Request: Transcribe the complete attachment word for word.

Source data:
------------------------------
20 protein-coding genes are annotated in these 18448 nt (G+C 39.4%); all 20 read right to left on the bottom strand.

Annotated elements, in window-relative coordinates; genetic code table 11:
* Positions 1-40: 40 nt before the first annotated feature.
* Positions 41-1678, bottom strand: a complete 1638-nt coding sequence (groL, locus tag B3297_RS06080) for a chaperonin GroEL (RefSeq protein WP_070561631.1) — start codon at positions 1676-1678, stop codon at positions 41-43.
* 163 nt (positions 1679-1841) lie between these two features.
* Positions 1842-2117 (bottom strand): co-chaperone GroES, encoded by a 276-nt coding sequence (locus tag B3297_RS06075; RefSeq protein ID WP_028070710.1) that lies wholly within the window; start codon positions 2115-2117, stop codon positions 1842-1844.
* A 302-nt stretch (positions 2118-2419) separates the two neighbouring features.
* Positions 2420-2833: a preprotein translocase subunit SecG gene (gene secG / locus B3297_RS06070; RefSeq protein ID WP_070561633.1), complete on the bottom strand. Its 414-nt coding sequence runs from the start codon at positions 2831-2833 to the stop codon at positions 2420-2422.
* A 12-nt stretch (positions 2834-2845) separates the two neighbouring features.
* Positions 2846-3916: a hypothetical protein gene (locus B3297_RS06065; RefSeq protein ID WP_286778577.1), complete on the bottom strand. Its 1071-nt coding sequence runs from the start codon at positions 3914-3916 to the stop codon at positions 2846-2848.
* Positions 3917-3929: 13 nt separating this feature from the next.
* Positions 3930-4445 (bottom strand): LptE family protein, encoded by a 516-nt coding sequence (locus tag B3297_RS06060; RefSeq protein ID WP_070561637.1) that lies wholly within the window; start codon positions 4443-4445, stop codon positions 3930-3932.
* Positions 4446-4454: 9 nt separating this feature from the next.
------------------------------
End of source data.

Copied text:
20 protein-coding genes are annotated in these 18448 nt (G+C 39.4%); all 20 read right to left on the bottom strand.

Annotated elements, in window-relative coordinates; genetic code table 11:
* Positions 1-40: 40 nt before the first annotated feature.
* Positions 41-1678, bottom strand: a complete 1638-nt coding sequence (groL, locus tag B3297_RS06080) for a chaperonin GroEL (RefSeq protein WP_070561631.1) — start codon at positions 1676-1678, stop codon at positions 41-43.
* 163 nt (positions 1679-1841) lie between these two features.
* Positions 1842-2117 (bottom strand): co-chaperone GroES, encoded by a 276-nt coding sequence (locus tag B3297_RS06075; RefSeq protein ID WP_028070710.1) that lies wholly within the window; start codon positions 2115-2117, stop codon positions 1842-1844.
* A 302-nt stretch (positions 2118-2419) separates the two neighbouring features.
* Positions 2420-2833: a preprotein translocase subunit SecG gene (gene secG / locus B3297_RS06070; RefSeq protein ID WP_070561633.1), complete on the bottom strand. Its 414-nt coding sequence runs from the start codon at positions 2831-2833 to the stop codon at positions 2420-2422.
* A 12-nt stretch (positions 2834-2845) separates the two neighbouring features.
* Positions 2846-3916: a hypothetical protein gene (locus B3297_RS06065; RefSeq protein ID WP_286778577.1), complete on the bottom strand. Its 1071-nt coding sequence runs from the start codon at positions 3914-3916 to the stop codon at positions 2846-2848.
* Positions 3917-3929: 13 nt separating this feature from the next.
* Positions 3930-4445 (bottom strand): LptE family protein, encoded by a 516-nt coding sequence (locus tag B3297_RS06060; RefSeq protein ID WP_070561637.1) that lies wholly within the window; start codon positions 4443-4445, stop codon positions 3930-3932.
* Positions 4446-4454: 9 nt separating this feature from the next.